words by Giovanna Riccio

I can still see the oak floor
the teacher unrolling my r’s
clipping my nameā€”Joan.

Joan? I don’t know if that blunt
one-syllable turned my head,
but everywhere English flattened Italian,
and when my father snipped
my impractical long hair, I looked away,
pretended those orphaned ringlets
belonged to someone else.

Blonde, blue-eyed goddesses
who never ate garlic filled the temples
of the Golden Book Encyclopedia,
the face of Ancient Rome
belonged to our teacher now,
but blinded statues in pictures, old sun
threaded in the cracks of fallen ruins
were calling me.

Later, my fingers clutched
the boarding pass, I remember the airplane
lifting me to a warm unknowing sleep,
sudden morning opening onto old stone,
July heat rusting on palm trees, wind cupped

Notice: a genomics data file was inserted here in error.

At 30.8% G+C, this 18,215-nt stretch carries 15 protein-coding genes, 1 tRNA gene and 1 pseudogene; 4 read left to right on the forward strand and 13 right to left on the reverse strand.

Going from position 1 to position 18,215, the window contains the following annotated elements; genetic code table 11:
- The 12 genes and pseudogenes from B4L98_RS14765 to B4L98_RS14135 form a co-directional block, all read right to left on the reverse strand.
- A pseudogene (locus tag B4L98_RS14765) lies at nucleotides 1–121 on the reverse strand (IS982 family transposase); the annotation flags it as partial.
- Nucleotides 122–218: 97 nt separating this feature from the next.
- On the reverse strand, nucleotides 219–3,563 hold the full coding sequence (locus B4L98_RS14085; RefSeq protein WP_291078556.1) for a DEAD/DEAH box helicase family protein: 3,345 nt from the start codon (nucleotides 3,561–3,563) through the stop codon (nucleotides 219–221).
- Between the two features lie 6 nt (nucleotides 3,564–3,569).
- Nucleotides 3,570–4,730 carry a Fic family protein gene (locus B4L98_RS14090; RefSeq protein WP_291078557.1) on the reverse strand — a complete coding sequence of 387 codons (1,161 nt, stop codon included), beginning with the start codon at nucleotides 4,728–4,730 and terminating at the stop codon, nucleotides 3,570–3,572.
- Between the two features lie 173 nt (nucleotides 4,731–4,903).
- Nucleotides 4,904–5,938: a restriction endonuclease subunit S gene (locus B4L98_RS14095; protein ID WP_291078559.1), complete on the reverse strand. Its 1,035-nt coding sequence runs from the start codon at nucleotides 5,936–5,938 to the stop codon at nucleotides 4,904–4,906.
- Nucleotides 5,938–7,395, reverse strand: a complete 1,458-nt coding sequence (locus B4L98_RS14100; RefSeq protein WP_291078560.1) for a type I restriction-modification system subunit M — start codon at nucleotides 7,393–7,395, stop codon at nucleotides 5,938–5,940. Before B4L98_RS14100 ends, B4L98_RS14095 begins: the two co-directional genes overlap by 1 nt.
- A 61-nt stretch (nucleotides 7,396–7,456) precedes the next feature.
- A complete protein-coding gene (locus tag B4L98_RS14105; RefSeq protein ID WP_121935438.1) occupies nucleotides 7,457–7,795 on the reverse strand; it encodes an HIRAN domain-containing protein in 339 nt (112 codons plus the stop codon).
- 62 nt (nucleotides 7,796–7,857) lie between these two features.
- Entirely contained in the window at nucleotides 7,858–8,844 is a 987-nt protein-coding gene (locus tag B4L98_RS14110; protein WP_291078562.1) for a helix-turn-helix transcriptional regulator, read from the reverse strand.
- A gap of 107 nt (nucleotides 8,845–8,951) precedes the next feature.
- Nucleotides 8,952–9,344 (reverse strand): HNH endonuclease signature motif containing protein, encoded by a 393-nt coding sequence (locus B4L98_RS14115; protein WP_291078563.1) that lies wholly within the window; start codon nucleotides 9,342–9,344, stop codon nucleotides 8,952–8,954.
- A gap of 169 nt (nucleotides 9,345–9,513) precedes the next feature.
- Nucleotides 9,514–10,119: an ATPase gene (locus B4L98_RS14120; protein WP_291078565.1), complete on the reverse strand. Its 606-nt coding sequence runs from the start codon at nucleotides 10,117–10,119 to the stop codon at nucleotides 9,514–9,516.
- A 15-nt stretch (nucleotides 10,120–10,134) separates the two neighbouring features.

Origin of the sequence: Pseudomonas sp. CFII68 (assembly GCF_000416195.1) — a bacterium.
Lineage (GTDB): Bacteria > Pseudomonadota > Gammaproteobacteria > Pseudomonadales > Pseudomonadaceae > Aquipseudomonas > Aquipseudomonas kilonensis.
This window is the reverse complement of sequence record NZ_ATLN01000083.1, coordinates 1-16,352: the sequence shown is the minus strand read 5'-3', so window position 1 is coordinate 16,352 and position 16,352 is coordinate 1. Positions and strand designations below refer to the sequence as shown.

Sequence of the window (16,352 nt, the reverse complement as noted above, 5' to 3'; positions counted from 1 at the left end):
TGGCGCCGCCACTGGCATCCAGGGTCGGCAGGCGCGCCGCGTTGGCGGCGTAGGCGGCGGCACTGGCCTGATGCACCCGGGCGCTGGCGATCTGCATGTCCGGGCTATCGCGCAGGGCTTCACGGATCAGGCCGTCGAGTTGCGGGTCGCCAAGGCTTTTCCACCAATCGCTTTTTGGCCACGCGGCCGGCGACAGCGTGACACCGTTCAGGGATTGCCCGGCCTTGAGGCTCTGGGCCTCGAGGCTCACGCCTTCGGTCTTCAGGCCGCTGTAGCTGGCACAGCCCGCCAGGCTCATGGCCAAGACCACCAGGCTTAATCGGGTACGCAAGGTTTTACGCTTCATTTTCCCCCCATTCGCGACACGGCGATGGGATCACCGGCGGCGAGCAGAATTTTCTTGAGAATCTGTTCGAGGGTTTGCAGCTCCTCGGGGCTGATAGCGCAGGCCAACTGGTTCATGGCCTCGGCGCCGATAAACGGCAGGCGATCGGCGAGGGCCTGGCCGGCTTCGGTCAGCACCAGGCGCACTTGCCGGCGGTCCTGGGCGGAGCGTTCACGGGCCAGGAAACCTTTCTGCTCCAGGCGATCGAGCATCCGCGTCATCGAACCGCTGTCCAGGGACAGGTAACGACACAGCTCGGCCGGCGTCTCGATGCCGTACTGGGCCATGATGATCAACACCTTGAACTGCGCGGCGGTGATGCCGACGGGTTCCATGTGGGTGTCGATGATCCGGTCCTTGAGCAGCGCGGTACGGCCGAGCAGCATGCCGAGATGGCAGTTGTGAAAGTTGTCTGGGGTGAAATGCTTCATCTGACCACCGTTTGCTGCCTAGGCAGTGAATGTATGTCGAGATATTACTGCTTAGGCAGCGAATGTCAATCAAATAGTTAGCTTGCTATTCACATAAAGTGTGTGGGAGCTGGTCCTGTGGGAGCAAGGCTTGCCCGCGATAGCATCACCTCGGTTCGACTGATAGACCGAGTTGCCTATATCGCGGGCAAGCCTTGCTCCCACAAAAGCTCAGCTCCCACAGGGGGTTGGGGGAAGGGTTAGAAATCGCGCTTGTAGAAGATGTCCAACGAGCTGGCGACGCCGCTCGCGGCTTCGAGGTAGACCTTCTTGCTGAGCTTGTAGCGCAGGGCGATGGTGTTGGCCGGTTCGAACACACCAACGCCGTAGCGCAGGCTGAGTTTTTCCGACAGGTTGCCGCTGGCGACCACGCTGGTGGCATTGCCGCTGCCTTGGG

in the umbrella pines and everywhere taxis.

I rode
back into my dusty body, into Rome’s
dusky fall echoing in the stone,

From the Italian stone
my numbed blood flowed naturally,
I heard my name calling from
the balcony, Giovanna
our old house-bound language, free
in the rowdy streets, songs we hummed
sottovoce singing at the top of their voices.

I rested, leaning
on the smoky marble’s mineral veins.

Impossible stone flowed
everywhere that summer,
familiar figures I had never seen before
gestured to me from the rooftops
and because I could accept the gesture
the blunt sounds softened,
my tongue, my bones, grew more porous
and the child I had locked away
flowed out of the hardness into my voice
and gave me my name.